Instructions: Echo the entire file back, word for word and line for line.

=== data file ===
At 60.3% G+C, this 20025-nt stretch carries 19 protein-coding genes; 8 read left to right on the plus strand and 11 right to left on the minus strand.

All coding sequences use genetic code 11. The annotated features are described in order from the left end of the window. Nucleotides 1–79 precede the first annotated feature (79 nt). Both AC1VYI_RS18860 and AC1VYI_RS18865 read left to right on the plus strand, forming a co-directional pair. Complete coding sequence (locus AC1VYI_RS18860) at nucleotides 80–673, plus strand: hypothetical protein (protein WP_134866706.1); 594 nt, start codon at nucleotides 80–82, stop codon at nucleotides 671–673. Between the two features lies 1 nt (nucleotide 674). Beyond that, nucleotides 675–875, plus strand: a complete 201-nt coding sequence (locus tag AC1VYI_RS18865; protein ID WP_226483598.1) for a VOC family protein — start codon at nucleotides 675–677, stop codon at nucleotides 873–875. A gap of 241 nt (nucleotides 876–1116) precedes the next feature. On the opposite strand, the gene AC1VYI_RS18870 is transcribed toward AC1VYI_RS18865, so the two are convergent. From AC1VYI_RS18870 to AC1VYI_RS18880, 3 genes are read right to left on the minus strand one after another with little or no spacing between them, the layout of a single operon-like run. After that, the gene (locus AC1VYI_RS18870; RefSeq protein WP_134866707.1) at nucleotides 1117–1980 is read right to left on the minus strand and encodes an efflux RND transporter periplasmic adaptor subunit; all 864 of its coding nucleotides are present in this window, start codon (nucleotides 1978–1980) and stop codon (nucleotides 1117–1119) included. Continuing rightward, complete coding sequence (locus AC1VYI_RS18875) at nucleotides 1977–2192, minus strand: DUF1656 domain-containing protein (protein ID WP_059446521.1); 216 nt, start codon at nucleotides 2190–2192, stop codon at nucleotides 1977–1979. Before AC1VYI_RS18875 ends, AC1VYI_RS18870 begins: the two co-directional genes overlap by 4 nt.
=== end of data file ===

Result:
At 60.3% G+C, this 20025-nt stretch carries 19 protein-coding genes; 8 read left to right on the plus strand and 11 right to left on the minus strand.

All coding sequences use genetic code 11. The annotated features are described in order from the left end of the window. Nucleotides 1–79 precede the first annotated feature (79 nt). Both AC1VYI_RS18860 and AC1VYI_RS18865 read left to right on the plus strand, forming a co-directional pair. Complete coding sequence (locus AC1VYI_RS18860) at nucleotides 80–673, plus strand: hypothetical protein (protein WP_134866706.1); 594 nt, start codon at nucleotides 80–82, stop codon at nucleotides 671–673. Between the two features lies 1 nt (nucleotide 674). Beyond that, nucleotides 675–875, plus strand: a complete 201-nt coding sequence (locus tag AC1VYI_RS18865; protein ID WP_226483598.1) for a VOC family protein — start codon at nucleotides 675–677, stop codon at nucleotides 873–875. A gap of 241 nt (nucleotides 876–1116) precedes the next feature. On the opposite strand, the gene AC1VYI_RS18870 is transcribed toward AC1VYI_RS18865, so the two are convergent. From AC1VYI_RS18870 to AC1VYI_RS18880, 3 genes are read right to left on the minus strand one after another with little or no spacing between them, the layout of a single operon-like run. After that, the gene (locus AC1VYI_RS18870; RefSeq protein WP_134866707.1) at nucleotides 1117–1980 is read right to left on the minus strand and encodes an efflux RND transporter periplasmic adaptor subunit; all 864 of its coding nucleotides are present in this window, start codon (nucleotides 1978–1980) and stop codon (nucleotides 1117–1119) included. Continuing rightward, complete coding sequence (locus AC1VYI_RS18875) at nucleotides 1977–2192, minus strand: DUF1656 domain-containing protein (protein ID WP_059446521.1); 216 nt, start codon at nucleotides 2190–2192, stop codon at nucleotides 1977–1979. Before AC1VYI_RS18875 ends, AC1VYI_RS18870 begins: the two co-directional genes overlap by 4 nt.